As many as half of all people hospitalized for surgery or other procedures to treat blocked heart arteries develop depression, according to a report in Wednesday's Journal of the American Medical Association.

Doctors believe the depression is brought on by the mental stress of facing serious illness, or perhaps by microscopic damage done to the brain by the surgery itself. For some patients, the depression is a new thing; for others, it may have been present beforehand.

It may have played a role in the apparent suicide of a Maryland publisher and former diplomat whose body was found earlier this month after he went out sailing on the Chesapeake Bay. The family of Philip Merrill said that he had undergone heart surgery more than a year ago and had become fatigued and unmotivated.

The good news for the more than 71 million Americans suffering from some type of cardiovascular disease is that not only is depression treatable, but more than half of patients respond to initial drug treatment and 80 percent eventually respond to at least one antidepressant, research says.

Dale Briggs knew something was wrong, even though his heart valve surgery had gone all right. An avid reader, he couldn't concentrate on books, couldn't sleep, couldn't eat.

"I was having a lot of symptoms that I didn't even relate to depression," said Briggs, 60, of Clovis, Calif. But glancing at a list of symptoms in his doctor's office, he realized he had all of them except suicidal thoughts.

Drugs soon had Briggs back on his feet. He now helps run Mended Hearts, a support group that hopes to keep fewer heart patients from going through what he did.

Guidelines advise doctors to look for depression in heart patients, and simple questionnaires are available to help them do this, but specialists say that not enough doctors are checking for this problem.

"It's something that's very under-recognized," said Dr. Mary Whooley, an associate professor of medicine at the University of California, San Francisco, who wrote the JAMA report about depression in heart patients.

Depression is present in one of five people with coronary heart disease and in one of three with heart failure — far more than the 1 in 20 in the general population who have it, Whooley wrote.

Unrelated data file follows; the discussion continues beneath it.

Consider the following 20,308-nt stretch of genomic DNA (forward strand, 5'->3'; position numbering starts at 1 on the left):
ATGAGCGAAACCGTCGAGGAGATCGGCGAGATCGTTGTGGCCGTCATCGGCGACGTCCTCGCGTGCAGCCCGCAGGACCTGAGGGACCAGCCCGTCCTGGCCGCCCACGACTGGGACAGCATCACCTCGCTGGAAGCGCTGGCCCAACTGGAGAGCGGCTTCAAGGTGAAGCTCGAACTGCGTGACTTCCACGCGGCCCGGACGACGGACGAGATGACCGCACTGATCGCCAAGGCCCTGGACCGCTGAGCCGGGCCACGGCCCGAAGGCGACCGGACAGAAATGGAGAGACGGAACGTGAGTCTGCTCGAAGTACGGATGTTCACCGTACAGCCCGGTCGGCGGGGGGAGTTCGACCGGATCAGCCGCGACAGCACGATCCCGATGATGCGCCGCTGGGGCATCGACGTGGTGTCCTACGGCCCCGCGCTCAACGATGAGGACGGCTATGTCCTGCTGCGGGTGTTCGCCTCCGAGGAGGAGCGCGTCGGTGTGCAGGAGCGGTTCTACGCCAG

Depression raises the risk of developing cardiac problems. But even people who were not depressed beforehand can develop "situational depression" when faced with a health crisis or major surgery. "The stress of the illness is a factor," Whooley said.

Also, studies have shown that after bypass surgery, microclots can travel to a patient's brain and cause problems that can include depression, said Dr. Cara East, medical director of the clinical cardiovascular research center at Baylor Heart and Vascular Hospital in Dallas.

Few illnesses are as dramatic or frightening as heart problems, said Wayne Sotile, a Winston-Salem, N.C., psychologist who has written a book on surviving heart disease. Women may be at higher risk of becoming depressed because they typically are nurturers and get less family support when they are in need of care, he said.

Sotile said hundreds of patients have told him they thought about suicide after developing heart problems.

Treating depression can have physical benefits as well, specialists say. Depressed people are less likely to exercise or regularly take their medication — things that can prevent heart problems from getting worse.

Most antidepressants help make the blood less likely to clot, which may help prevent a recurrence of cardiac problems, said Dr. Ranga Krishnan, head of psychiatry at Duke University Medical Center and a consultant for the Depression and Bipolar Support Alliance.

The first step is recognizing the need for treatment, East said.

"In our culture there's a big denial," East said. "People think that you can just control your mind, and you can't."